3 - Human Tibia, adult Both ends missing. Spongy bone almost entirely missing from the interior of the shaft.  206mm

4 - Horse metatarsal Part of shaft, split along its length. 142mm


5 -18 - Human cranium fragments Small pieces without diagnostic elements. 1060mm






19 - Unidentified animal skull Small fragment with a strong bony projection. 42mm

20 - Unidentified animal long bone Small shaft fragment, thick
walled with some spongy bone attached. 55mm





5.Site visit








5.1 The place where the bone was found is shown in Figures 2 and 3. It is a short distance upstream
from the point where a large sewer pipe crosses the valley; Figure 2 was taken from the top of
the block at the west end of the pipe. Though the find spot is on the outside of a meander,
where water flow would usually be quick and deposition limited, the beck is partly blocked here
by a fallen tree. A lot of waste material has been dumped in the valley here and this has
accumulated in the beck. As well as the car wheel and oil drum visible in the photographs,
pantiles, plastic and polypropylene sacks, smaller car parts and other litter were seen around
the find spot. It is clear that the bone was washed downstream to this spot, or fell here from
above.

5.2 The sides of the beck were examined, both above the find spot and for some distance
upstream, in case the bone had been washed out of a burial in the banks. No trace of any
deliberate burial was seen and no more human remains were found.

5.3 Two animal bones were found on the east bank upstream from the find spot. One was on the
clay at the water’s edge and one in a tree stump just above the beck (Figure 4). These isolated
finds are clearly not in their original positions. They are the result of the dumping of food or
butchery waste. This might have happened at any time up to the 20th century, when more
stringent regulation of the treatment of waste and animal products began to take effect. It is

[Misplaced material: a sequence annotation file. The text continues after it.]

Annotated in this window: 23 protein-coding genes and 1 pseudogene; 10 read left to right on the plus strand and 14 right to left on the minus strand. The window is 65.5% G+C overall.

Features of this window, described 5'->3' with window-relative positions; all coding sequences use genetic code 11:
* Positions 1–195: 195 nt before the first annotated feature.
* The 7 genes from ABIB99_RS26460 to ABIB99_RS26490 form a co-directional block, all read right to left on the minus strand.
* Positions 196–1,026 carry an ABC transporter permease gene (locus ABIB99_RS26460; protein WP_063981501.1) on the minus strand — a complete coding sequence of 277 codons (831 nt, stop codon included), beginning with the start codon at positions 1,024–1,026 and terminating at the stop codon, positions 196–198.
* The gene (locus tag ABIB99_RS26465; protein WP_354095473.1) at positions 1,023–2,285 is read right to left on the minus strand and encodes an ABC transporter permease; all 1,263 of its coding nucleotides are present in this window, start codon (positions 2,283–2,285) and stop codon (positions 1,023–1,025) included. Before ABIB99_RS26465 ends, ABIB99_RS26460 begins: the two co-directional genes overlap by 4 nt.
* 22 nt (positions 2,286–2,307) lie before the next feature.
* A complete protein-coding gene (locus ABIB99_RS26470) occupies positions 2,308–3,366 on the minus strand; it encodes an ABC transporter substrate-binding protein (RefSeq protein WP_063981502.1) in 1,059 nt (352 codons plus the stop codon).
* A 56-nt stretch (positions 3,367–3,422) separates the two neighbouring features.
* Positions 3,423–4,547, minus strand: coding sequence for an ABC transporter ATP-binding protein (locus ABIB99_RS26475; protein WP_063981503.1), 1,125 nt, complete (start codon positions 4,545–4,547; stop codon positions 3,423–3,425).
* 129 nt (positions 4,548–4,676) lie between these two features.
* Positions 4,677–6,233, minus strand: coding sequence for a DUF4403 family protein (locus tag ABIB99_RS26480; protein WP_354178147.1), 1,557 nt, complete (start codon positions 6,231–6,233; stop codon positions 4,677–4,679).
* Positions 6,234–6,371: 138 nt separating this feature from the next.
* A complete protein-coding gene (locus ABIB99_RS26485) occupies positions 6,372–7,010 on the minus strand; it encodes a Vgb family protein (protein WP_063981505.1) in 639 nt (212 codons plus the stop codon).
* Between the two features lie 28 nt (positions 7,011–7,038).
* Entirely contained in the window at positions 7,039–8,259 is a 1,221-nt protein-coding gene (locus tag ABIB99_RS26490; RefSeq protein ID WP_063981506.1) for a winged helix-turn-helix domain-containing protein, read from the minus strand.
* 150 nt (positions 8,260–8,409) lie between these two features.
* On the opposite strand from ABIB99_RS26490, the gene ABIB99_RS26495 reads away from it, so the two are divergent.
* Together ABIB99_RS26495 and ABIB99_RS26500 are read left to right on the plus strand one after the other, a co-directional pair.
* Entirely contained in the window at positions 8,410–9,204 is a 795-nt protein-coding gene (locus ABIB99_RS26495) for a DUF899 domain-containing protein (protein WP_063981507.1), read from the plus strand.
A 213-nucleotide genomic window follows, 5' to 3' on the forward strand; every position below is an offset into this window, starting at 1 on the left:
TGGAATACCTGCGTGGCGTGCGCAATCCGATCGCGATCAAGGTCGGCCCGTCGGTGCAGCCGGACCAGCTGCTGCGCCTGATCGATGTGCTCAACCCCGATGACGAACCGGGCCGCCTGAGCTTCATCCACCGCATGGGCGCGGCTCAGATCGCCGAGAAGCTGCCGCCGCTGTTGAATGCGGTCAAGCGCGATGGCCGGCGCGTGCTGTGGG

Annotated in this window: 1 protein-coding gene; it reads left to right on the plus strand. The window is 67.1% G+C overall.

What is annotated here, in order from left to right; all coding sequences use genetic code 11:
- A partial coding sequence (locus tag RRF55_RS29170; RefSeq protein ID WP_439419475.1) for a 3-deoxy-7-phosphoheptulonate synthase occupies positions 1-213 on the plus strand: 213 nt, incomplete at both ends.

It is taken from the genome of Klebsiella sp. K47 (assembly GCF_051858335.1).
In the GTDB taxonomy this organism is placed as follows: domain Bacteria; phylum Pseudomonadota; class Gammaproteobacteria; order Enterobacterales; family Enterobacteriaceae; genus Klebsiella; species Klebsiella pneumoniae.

interesting to note that these bones had the same degree of dark staining that is seen in the
other remains discussed here.






6. Conclusion



6.1 The route by which a human bone could have arrived at this spot on the Stainsby beck is




unclear. It is perhaps most likely that it was eroded out of the gravel bed that has been the
subject of Mr Barnes’s research, and carried downstream in a spate. The date of the gravel bed
deposits is not certain. Mr Barnes believes them to be about 20,000 years old.

6.2 All of the bones described here, including the one found in the beck, appear to be old. This
conclusion is based on the degree of loss of spongy bone from inside the shafts, the damaged
external surfaces and the extent of staining. However, the appearance cannot be regarded as
conclusive proof. The possibility that the femur found by Mr Barnes came from an illicit burial
cannot be ruled out.

6.3 The only certain means of determining the age of bone no. 1 would be radiocarbon dating. This
would confirm whether the bone found in the beck is modern, but it would not provide a
precise date. Unfortunately, the dating process would destroy a part of the evid







7. Acknowledgements






7.1 Our thanks are due to Ms Jennifer Jones, Dr Anwen Caffell and Professor Peter Rowley


Conwy of the Department of Archaeology at Durham University, who examined the bones




provided much valuable advice, and to Peter Rowe of Tees Archaeology for some essential
background information.
 
Richard Annis BA MIfA FSA
Senior Archaeologist
22nd November 2012
Revised in the light of information from Heath Barnes, 14th January 201







Archaeological Services Durham University
South Road


Durham DH1 3LE tel 0191 334 1121 fax 0191 334 1126





archaeological.services@durham.ac.uk


www.dur.ac.uk/archaeological.services



 
                                                                                         





Figure 1 Photograph taken by Heath Barnes showing the bone as it was found, reproduced from
his blog at historyofabeck.blogspot.com
Figure 2 The site and the find spot, looking south
east from the west end of the sewer pipe. The bone was found on the far side of the beck at the centre of the picture
Figure 3 Looking downstream at the find spot, which is at the far end of the fallen tree trunk.
Note the modern debris dumped in the beck and on the left hand slope.



Figure 4 A cattle metapodial (circled) lying just above water level a short distance upstream from
the spot where bone no. 1 was found